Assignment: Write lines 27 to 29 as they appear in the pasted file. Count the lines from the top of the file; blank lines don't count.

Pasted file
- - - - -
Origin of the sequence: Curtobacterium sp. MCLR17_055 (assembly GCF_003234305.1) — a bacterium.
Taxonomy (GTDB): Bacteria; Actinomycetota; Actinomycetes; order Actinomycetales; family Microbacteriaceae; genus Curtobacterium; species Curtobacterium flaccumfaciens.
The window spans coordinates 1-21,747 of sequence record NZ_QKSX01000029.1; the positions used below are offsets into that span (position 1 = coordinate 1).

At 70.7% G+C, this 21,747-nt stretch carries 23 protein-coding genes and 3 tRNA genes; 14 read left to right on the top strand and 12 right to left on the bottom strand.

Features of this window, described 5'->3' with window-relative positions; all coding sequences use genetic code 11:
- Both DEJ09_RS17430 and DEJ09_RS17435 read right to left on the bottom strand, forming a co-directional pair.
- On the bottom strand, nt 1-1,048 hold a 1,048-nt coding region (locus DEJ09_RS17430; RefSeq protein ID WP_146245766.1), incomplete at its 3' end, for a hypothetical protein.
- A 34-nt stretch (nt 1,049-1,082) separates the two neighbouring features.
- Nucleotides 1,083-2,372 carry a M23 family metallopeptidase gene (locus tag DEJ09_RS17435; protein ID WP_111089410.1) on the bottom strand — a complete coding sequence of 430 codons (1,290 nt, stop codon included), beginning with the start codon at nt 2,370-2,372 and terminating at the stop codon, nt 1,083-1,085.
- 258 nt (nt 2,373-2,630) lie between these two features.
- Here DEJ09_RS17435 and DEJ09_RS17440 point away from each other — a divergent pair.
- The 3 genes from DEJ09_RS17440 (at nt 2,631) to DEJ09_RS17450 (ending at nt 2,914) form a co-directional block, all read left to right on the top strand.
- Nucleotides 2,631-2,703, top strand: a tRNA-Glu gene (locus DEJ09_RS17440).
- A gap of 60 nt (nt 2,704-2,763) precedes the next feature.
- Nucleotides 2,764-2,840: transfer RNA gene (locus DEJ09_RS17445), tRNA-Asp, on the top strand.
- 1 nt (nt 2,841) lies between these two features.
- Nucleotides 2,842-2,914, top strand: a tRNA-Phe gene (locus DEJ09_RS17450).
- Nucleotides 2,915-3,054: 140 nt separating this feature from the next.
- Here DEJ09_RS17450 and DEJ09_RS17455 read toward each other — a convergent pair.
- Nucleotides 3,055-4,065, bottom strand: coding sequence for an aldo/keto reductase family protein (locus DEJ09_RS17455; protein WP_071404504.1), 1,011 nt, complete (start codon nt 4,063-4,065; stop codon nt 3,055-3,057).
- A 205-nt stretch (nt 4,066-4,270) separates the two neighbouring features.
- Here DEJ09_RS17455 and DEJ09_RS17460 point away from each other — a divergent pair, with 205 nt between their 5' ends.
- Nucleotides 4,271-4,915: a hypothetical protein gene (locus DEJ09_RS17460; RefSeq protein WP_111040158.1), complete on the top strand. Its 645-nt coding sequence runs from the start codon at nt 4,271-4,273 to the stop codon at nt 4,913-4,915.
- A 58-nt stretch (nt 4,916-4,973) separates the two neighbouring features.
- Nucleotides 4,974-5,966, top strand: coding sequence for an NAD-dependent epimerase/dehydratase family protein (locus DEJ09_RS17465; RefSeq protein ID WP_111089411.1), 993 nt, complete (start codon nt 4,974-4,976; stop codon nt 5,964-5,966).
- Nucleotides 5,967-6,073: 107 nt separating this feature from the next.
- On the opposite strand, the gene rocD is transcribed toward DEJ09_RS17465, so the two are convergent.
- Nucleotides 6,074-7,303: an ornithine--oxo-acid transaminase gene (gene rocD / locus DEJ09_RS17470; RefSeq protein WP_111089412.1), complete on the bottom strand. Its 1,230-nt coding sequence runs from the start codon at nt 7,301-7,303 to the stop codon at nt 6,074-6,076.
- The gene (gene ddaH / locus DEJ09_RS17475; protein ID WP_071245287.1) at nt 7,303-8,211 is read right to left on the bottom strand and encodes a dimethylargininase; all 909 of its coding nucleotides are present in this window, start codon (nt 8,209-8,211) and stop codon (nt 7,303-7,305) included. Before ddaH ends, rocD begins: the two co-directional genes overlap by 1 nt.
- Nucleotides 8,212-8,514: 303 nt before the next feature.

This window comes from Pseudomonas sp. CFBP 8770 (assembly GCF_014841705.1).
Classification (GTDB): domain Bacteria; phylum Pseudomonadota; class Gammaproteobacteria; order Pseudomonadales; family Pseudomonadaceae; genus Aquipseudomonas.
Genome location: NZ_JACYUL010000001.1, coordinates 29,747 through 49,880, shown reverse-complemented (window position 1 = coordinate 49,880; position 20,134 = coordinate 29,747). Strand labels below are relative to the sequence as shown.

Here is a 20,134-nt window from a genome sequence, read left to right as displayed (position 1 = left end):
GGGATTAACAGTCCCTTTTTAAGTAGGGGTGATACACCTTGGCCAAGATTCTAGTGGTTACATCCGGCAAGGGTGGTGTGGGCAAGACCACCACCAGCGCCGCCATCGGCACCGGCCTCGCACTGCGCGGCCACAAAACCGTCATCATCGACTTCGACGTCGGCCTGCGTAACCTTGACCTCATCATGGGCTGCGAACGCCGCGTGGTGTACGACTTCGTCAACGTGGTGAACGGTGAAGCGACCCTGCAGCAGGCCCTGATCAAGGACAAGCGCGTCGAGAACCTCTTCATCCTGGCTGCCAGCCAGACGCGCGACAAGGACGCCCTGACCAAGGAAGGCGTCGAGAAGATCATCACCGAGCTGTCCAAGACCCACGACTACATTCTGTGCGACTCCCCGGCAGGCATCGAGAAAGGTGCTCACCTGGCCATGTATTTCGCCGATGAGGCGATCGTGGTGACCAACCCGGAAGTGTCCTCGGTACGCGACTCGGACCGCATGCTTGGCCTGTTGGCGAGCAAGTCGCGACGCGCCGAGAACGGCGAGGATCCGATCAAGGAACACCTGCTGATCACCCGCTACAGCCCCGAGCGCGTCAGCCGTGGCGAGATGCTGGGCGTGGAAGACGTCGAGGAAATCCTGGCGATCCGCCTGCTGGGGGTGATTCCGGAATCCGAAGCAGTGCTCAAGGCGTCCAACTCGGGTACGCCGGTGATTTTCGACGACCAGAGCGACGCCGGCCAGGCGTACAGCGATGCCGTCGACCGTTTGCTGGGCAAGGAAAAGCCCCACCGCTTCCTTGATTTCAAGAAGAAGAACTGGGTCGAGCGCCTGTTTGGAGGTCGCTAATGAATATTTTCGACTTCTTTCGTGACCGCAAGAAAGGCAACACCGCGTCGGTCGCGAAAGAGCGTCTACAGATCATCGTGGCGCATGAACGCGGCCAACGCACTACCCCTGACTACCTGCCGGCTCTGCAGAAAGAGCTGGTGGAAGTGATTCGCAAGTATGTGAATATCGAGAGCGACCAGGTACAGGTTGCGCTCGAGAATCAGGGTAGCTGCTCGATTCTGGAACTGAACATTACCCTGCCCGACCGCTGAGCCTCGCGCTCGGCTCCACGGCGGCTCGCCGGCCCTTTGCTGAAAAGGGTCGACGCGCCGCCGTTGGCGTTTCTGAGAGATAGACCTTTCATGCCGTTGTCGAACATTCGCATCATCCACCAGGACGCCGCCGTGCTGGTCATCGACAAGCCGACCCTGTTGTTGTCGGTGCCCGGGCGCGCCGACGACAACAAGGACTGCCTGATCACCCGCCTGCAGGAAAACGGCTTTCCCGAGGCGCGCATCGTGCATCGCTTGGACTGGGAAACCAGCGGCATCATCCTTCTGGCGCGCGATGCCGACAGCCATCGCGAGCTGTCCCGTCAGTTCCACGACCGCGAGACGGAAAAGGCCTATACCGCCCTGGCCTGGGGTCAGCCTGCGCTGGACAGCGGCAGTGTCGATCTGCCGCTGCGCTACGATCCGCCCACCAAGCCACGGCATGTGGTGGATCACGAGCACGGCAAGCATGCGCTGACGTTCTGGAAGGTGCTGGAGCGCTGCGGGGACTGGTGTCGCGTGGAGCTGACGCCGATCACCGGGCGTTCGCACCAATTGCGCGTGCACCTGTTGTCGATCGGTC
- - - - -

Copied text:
- On the opposite strand, the gene rocD is transcribed toward DEJ09_RS17465, so the two are convergent.
- Nucleotides 6,074-7,303: an ornithine--oxo-acid transaminase gene (gene rocD / locus DEJ09_RS17470; RefSeq protein WP_111089412.1), complete on the bottom strand. Its 1,230-nt coding sequence runs from the start codon at nt 7,301-7,303 to the stop codon at nt 6,074-6,076.
- The gene (gene ddaH / locus DEJ09_RS17475; protein ID WP_071245287.1) at nt 7,303-8,211 is read right to left on the bottom strand and encodes a dimethylargininase; all 909 of its coding nucleotides are present in this window, start codon (nt 8,209-8,211) and stop codon (nt 7,303-7,305) included. Before ddaH ends, rocD begins: the two co-directional genes overlap by 1 nt.